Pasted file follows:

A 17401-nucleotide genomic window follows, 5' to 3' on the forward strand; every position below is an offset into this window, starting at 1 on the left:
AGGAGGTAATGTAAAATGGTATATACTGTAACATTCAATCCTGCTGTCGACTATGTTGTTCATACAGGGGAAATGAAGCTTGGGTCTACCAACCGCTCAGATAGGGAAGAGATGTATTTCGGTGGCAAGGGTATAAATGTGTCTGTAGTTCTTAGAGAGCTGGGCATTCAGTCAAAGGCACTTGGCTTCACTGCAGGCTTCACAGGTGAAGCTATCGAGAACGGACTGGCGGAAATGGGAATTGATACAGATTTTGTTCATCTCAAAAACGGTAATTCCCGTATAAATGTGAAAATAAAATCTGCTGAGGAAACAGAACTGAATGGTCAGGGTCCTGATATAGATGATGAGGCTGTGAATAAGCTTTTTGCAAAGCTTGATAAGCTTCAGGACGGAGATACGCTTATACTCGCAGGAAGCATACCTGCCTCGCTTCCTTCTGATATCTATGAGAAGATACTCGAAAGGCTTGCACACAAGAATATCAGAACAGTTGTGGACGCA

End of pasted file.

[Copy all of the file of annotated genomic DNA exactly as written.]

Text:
A 17401-nucleotide genomic window follows, 5' to 3' on the forward strand; every position below is an offset into this window, starting at 1 on the left:
AGGAGGTAATGTAAAATGGTATATACTGTAACATTCAATCCTGCTGTCGACTATGTTGTTCATACAGGGGAAATGAAGCTTGGGTCTACCAACCGCTCAGATAGGGAAGAGATGTATTTCGGTGGCAAGGGTATAAATGTGTCTGTAGTTCTTAGAGAGCTGGGCATTCAGTCAAAGGCACTTGGCTTCACTGCAGGCTTCACAGGTGAAGCTATCGAGAACGGACTGGCGGAAATGGGAATTGATACAGATTTTGTTCATCTCAAAAACGGTAATTCCCGTATAAATGTGAAAATAAAATCTGCTGAGGAAACAGAACTGAATGGTCAGGGTCCTGATATAGATGATGAGGCTGTGAATAAGCTTTTTGCAAAGCTTGATAAGCTTCAGGACGGAGATACGCTTATACTCGCAGGAAGCATACCTGCCTCGCTTCCTTCTGATATCTATGAGAAGATACTCGAAAGGCTTGCACACAAGAATATCAGAACAGTTGTGGACGCA